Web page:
There are many ways to incorporate art and CS that engages students and embraces creativity. If we know that computers read data then we can focus on data representation with images, colours, designs and so on. Students need to understand how digital systems work, specifically how input → processing → output work together. They need to know how numbers and patterns play a crucial part in the processing of data. We can teach kids coding however not all students are going to use this in their future rather they will use the skills they have developed to through the process. This places a huge emphasis on problem-solving, collaboration, communication, innovation, reflecting, creativity and critical thinking.
The activities within this post are examples of how activities can be adapted as the students move through their education going from one building block to the next. It’s the throughlines we see in the curriculum that helps teachers to truly personalise learning to allow all students to succeed.
Many art teachers will teach students from a young age the primary colours. However, did you know that there is more than one lot of primary colours? Primary colours change according to the context and space you are working in. In visual arts they red, yellow and blue however for technology this is not the case. computers have to read colours from a black background instead of white so the primary colours change to red, green and blue. It is good for junior students to learn that there are different colour systems and how they can create their own colour system. For example using light green, dark green and aqua. Here is an interactive colour mixer to have a play.
Using Colour by Numbers helps students to make connections between colours numbers. This activity is often to strengthen number recognition, however, there is a bigger concept using data recognition. As students become more familiar with the idea of the activity they can start to increase the colours they are using and add more complex numbers. At a higher level, students could use hex numbers associated with colours which they could investigate. Students could design their own pictures and colour system. This activity could be differentiated according to the knowledge of numbers the student has. You will find many online examples and apps for this activity.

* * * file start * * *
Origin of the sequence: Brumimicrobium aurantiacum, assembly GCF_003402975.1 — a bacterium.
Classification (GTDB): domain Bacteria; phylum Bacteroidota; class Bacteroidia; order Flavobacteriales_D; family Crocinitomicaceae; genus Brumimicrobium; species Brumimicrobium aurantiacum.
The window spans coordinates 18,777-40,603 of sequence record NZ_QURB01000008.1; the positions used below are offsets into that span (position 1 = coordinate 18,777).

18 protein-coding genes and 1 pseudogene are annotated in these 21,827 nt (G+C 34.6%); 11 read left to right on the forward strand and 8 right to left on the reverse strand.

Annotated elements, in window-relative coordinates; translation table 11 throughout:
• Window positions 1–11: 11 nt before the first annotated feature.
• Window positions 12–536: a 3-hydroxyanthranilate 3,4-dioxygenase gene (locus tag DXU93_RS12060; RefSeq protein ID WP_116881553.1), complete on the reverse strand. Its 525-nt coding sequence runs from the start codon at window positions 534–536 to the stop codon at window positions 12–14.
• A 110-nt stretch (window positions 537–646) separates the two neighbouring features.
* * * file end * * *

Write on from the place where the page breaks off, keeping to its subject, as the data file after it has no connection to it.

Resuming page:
Pixel Art is a great way to get students to understand that each colour is represented by a number. Start by discussing what a pixel is. It is important here to note that computers store images and graphics in small squares each representing a number. Look firstly at the basics in the unplugged activity with graph paper and letters. You will find the full image representation activity here. This activity helps to clarify understanding of image representation before moving into online activities.
The next step is to look at how colours work in digital images. The pixel viewer is a great way to upload an image and zoom in to see specific colour codes. Once the students have investigated this more closely I wonder how they would go having to use the colour codes and recreate the picture converting the codes to hex codes. Use the RGB – Hex Converter to find the codes and put these in a Google Sheet recreating an image. Students can find colours they like and use the colour palette website to find a colour scheme by using the hex code they generated. Once they have their palette they can create beautifully presented websites, presentations and more.
Did you know that there are 16,777,216 possible colours that the human eye can see! Discuss with your students that red, green and blue in a computer are stored in bits. Each of these bits hold the value of 256. Here we can jump into introducing binary and how this represents the values in these colours. Adjusting the binary number changes the value of the primary colour reflecting a different colour. If binary is unfamiliar territory you may like to consider reading section 5.3 of the CSfield guide and using the interactive activity with the cards with your students.
Pixel art can take this further. Look at creating pictures using only colour codes will help to cement the connection between the codes and colours. Discuss how there are 256 bits in each of the primary colours for a computer. Look at a colour mixer and ask the students what they notice about the bits in each of the primary colours to create other colours. Have them play with the pixel viewer, colour matcher (specifically looking at how binary works here), image bit comparison (looking at how the binary makes the bits) and image bit comparer (looking at how different bits effect a picture). The students can discuss how input → process → output works in a system. Students with a higher understanding can begin to use art in an online programming environment such as pencil code.